Cereal grains and their fractions contain many health-protecting compounds such as phytochemicals, vitamins and indigestible carbohydrates, but the texture and taste of functional cereal products can be less than ideal. This important collection reviews technologies for producing a wide range of cereal products with different health-promoting properties and more acceptable sensory quality.
The first part of the book discusses the health effects of cereals, with chapters on topics such as whole grain foods, cereal micronutrients and resistant starch. Consumer perception of health-promoting cereal products and regulatory and labelling issues are also described. The second part focuses on technologies to improve the quality of functional cereal products, reviewing issues such as grain improvement, novel cereal-derived ingredients and formulation of low GI products. Chapters dedicated to a wide range of product types are also included, covering cereal foods made from oats, rye, barley and speciality grains and breads fortified with vitamins and minerals, soy and omega-3 lipids among others.
Technology of functional cereal products is an essential reference for all those involved in research and development of health-promoting cereal-based foods.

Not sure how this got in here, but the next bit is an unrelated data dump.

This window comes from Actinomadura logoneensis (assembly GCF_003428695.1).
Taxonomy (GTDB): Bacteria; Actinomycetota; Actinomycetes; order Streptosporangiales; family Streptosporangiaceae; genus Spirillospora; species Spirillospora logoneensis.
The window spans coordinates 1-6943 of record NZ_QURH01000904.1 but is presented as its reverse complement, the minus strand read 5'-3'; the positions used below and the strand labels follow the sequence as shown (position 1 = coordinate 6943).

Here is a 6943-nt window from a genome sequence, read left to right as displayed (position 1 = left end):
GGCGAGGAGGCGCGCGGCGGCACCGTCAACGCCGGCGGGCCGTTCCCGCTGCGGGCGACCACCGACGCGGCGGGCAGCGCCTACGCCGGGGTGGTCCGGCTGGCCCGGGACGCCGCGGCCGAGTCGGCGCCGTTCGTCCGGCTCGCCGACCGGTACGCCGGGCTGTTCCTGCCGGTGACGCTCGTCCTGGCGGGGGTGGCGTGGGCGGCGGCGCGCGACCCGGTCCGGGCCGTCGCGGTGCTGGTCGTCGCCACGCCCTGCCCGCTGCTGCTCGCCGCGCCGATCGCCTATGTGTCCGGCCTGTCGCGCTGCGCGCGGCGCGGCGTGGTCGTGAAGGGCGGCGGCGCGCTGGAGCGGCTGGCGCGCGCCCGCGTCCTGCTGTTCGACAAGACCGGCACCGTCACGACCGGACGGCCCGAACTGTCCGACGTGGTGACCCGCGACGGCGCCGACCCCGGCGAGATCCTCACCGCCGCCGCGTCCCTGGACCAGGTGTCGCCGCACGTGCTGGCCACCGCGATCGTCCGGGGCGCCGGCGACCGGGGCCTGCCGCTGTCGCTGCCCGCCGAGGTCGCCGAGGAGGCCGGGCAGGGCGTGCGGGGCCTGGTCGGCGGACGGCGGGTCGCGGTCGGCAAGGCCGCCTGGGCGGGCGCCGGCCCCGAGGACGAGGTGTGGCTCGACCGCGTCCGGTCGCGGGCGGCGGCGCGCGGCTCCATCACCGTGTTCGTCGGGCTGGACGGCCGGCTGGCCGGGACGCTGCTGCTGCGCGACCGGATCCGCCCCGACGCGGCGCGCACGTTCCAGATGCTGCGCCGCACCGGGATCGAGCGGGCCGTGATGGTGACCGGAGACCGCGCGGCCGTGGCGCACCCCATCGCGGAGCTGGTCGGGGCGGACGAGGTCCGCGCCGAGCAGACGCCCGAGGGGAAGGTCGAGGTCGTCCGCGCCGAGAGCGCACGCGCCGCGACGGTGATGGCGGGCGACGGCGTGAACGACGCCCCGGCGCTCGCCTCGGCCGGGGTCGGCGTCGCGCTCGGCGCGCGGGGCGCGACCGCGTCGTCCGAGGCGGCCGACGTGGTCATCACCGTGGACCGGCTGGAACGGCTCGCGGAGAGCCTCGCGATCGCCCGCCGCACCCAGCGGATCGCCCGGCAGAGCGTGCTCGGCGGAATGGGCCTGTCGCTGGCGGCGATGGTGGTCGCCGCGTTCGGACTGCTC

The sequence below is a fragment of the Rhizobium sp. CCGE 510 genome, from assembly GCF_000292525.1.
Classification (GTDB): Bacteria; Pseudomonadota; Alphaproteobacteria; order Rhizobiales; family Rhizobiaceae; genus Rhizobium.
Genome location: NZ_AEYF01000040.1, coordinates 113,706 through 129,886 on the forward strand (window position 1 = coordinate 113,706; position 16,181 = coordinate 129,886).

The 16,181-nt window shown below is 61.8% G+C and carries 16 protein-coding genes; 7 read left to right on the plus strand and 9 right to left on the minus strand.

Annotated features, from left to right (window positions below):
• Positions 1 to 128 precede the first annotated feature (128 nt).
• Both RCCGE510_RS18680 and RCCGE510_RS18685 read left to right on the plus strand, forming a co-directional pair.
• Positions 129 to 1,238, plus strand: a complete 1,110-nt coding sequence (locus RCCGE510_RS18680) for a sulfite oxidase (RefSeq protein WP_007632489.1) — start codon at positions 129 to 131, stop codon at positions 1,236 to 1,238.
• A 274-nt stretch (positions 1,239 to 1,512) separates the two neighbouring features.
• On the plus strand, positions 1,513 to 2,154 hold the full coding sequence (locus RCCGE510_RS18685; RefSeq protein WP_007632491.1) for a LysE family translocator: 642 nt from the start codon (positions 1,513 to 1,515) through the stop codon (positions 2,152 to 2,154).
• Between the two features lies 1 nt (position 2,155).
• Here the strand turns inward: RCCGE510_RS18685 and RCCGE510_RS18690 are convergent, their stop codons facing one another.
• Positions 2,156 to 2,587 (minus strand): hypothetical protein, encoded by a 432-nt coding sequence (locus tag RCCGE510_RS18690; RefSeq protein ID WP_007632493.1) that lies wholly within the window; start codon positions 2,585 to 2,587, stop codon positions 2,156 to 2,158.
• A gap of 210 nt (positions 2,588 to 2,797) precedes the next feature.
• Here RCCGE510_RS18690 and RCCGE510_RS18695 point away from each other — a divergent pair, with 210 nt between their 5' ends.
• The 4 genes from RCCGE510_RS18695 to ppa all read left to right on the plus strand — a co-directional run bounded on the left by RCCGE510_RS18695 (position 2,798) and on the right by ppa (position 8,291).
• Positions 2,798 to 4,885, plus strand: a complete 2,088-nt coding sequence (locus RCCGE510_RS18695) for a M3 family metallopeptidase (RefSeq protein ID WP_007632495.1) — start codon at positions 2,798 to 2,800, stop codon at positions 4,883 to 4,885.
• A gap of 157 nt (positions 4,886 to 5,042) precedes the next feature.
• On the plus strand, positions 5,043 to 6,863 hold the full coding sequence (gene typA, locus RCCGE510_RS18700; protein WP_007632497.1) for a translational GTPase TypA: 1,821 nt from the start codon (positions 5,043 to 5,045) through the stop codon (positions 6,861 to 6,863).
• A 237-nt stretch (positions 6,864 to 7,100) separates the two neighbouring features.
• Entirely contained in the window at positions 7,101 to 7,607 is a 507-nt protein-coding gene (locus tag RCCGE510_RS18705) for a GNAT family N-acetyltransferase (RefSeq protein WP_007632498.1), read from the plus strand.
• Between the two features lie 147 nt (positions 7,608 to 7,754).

- Reviews technologies for producing a wide range of cereal products
- Discusses the health effect of cereals, including whole grain foods and cereal micronutrients
- Describes consumer perception of health promoting cereal products
All those involved in research and development of health-promoting cereal-based foods
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- © Woodhead Publishing 2008
- 8th November 2007
- Woodhead Publishing
- eBook ISBN:
- Hardcover ISBN:
Dr Bruce R. Hamaker is Director of the renowned Whistler Center for Carbohydrate Research at Purdue University, USA, where he is also Professor and leads the cereals laboratory. His work encompasses carbohydrates and health, starch and cereal chemistry, with diverse applications from the manipulation of starch digestion rate for low glycemic response to more appropriate utilization of cereals in developing countries.
Purdue University, USA